THE ROLE AND FUNCTIONS OF SELECT COMMITTEES
The National Council of Provinces (NCOP) appoints a number of Select Committees to shadow the work of the various national government departments and to deal with Bills.
Because only 54 of the 90 NCOP Members are permanent delegates compared to the 400 of the NA, the Select Committees oversee the work of more than one national government department. Portfolio committees mirror portfolios in government whilst select committees mirror the clusters in government.
Select committees, and their subcommittees, meet whenever necessary and as determined in accordance with the Rules of the NCOP and the decisions and directives of the House Chairperson of Committees.
The select committees must report to the Council on matters referred to the committee on all decisions taken by it expect those concerning internal business.
Learn more about the work of this Committee: Legacy Reports
Working in Committees allows Parliament to:
-Increase the amount of work that can be done
-Ensure that issues can be debated in more detail than in plenary sessions
-Increase the level of participation of Members of Parliament (MPs) in discussions
-Enable MPs to develop expertise and in-depth knowledge of the specific Committee's area of work
-Provide a platform for the public to present views directly to MPs, something which is not possible in a plenary sitting of Parliament
-Provide an environment for Parliament to hear evidence and collect information related to the work of a specific Committee
Rule 103 of the NCOP Rules (9th Edition) say that for the purposes of performing its functions committee may, subject to the Constitution, legislation, the other provisions of these rules and resolutions of the Assembly –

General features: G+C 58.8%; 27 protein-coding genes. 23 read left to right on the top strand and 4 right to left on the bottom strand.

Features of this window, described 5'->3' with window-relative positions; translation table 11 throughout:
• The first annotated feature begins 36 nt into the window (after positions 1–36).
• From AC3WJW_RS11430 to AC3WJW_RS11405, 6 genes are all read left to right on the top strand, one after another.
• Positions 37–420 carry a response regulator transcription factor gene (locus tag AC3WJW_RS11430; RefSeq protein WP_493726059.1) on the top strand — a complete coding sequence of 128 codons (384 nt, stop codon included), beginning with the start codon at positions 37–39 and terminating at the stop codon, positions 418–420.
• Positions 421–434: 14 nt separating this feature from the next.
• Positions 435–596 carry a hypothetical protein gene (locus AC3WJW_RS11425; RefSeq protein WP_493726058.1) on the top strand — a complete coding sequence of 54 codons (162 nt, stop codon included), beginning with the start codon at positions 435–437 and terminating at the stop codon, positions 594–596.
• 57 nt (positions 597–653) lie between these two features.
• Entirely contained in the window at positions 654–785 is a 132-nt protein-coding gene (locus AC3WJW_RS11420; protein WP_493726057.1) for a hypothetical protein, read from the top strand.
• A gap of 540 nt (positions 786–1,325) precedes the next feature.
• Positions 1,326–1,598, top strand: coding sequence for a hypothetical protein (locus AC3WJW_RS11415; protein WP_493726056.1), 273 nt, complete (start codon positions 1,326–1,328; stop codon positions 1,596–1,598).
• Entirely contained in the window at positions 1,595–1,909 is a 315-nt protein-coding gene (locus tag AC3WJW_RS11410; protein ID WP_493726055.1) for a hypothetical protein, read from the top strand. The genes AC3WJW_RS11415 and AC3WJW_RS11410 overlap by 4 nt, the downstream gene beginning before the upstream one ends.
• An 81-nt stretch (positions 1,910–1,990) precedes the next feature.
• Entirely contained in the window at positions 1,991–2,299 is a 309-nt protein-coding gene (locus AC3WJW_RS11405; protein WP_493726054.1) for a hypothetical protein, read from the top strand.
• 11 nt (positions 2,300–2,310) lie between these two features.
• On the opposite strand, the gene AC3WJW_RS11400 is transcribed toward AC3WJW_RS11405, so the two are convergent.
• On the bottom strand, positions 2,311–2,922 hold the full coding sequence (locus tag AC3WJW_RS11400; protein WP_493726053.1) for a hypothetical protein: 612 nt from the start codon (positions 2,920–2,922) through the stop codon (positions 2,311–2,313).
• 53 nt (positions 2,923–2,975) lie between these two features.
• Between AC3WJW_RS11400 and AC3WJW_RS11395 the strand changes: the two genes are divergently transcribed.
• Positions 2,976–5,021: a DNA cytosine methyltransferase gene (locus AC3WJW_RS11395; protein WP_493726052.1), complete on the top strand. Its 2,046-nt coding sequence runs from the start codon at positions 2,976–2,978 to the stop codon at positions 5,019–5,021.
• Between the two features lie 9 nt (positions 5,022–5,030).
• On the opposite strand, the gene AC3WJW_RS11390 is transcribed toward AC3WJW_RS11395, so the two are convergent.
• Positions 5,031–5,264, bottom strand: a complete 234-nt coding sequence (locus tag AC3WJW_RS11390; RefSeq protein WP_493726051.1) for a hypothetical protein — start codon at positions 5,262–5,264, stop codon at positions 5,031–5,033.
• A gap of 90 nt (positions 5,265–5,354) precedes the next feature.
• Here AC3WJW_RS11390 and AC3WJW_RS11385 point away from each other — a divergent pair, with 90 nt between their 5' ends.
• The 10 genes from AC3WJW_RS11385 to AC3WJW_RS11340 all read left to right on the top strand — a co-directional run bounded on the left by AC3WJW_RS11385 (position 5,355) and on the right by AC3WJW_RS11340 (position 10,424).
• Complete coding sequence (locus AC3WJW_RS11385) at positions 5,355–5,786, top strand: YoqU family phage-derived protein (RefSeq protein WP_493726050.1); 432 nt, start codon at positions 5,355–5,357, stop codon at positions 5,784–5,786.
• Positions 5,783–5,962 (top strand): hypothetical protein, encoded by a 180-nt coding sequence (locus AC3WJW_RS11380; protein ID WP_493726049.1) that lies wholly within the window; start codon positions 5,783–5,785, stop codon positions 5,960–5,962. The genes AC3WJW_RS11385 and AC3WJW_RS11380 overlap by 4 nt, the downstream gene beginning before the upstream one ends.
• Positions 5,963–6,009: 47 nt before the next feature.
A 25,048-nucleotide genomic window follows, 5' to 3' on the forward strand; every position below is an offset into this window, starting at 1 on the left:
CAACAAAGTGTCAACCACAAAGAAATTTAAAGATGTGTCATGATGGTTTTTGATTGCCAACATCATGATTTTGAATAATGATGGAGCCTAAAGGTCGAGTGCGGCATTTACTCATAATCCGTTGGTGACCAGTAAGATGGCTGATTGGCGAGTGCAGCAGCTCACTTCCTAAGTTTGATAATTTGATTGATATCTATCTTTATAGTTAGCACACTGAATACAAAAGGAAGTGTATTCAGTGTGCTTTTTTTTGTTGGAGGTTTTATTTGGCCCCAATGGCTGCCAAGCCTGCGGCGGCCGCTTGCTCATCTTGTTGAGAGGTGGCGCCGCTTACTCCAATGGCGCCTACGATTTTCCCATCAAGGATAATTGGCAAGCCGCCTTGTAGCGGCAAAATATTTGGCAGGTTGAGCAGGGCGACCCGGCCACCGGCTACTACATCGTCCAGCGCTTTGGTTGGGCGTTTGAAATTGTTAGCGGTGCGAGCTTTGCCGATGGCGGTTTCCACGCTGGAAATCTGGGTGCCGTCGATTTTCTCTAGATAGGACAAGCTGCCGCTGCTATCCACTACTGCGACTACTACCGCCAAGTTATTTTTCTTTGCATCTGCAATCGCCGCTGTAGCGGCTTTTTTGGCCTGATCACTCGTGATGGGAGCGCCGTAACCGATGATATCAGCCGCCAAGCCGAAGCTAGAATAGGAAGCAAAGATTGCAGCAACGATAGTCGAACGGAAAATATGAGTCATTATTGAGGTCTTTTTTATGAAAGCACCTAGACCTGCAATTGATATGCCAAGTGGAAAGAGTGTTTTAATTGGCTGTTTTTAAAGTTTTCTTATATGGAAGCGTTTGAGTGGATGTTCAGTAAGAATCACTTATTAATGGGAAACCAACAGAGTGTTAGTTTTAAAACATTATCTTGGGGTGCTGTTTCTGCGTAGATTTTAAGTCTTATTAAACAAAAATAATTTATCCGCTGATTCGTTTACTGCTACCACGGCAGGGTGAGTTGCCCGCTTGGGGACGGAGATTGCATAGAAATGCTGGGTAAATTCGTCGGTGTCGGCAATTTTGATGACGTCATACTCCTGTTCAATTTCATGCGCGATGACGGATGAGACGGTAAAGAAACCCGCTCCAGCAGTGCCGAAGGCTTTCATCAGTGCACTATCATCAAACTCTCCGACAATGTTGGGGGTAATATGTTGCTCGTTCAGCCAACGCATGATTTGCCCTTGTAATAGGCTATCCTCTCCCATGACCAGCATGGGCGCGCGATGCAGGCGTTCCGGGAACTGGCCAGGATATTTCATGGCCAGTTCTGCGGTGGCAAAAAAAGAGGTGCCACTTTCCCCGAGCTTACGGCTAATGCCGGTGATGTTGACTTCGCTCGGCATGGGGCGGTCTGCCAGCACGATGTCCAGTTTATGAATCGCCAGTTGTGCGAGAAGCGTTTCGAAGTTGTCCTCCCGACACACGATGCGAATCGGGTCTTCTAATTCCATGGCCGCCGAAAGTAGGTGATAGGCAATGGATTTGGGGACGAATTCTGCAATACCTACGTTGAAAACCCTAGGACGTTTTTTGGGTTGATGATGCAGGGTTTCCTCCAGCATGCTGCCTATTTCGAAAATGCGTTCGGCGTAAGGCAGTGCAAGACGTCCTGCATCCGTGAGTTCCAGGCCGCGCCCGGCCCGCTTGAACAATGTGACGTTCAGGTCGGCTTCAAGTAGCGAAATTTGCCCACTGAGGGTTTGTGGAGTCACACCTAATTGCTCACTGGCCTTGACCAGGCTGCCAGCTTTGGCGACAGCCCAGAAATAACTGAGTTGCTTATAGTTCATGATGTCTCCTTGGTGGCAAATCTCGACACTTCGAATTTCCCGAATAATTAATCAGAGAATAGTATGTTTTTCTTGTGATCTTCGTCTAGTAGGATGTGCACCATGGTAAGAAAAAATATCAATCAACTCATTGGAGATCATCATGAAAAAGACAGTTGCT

-Summon any person to appear before it to give evidence on oath or affirmation, or to produce documents
-Receive petitions, representations or submissions from interested persons or institutions
-Permit oral evidence on petitions, representations, submissions and any other matter before the committee
-Conduct public hearings
-Consult any Assembly or Council committee or subcommittee, or any joint committee or subcommittee
-Determine its own procedure
-Meet at a venue determined by it, which may be a venue beyond the seat of Parliament
-Meet on any and at any time, including –
- On a day which is not a working day
- On a day on which the Assembly is not sitting
- At a time when the Assembly is not sitting, or
- During a recess
-Exercise any other powers assigned to it by the Constitution, legislation, the other provisions of these rules or resolutions of the Assembly
Provinces are entitled to be equally represented in committees except where these Rules provide otherwise or in the case of matters to which section 75 of the Constitution applies. When committee members are appointed, the need for women to be fairly represented on committees must be taken into account. If women are not fairly represented on Council committees, the Chairperson and the delegation heads must consider methods of achieving fair representation.
Committees in Practice
With the agreement of members, the Committee staff sets the dates and times of committee meetings. The frequency of committee meetings is determined by a committee’s work programme but it is normal for a committee to meet weekly. From time to time, committees can meet more than once a week if they work programme so demands.
Section 72(1)(b) of the Constitution requires that the National Council of Provinces and it’s committees conduct their business in an open manner. Section 79(2) states that the National Assembly may not exclude the public or the media unless it is ‘reasonable and justifiable to do so in an open and democratic society’. NCOP Rule 110 further states that: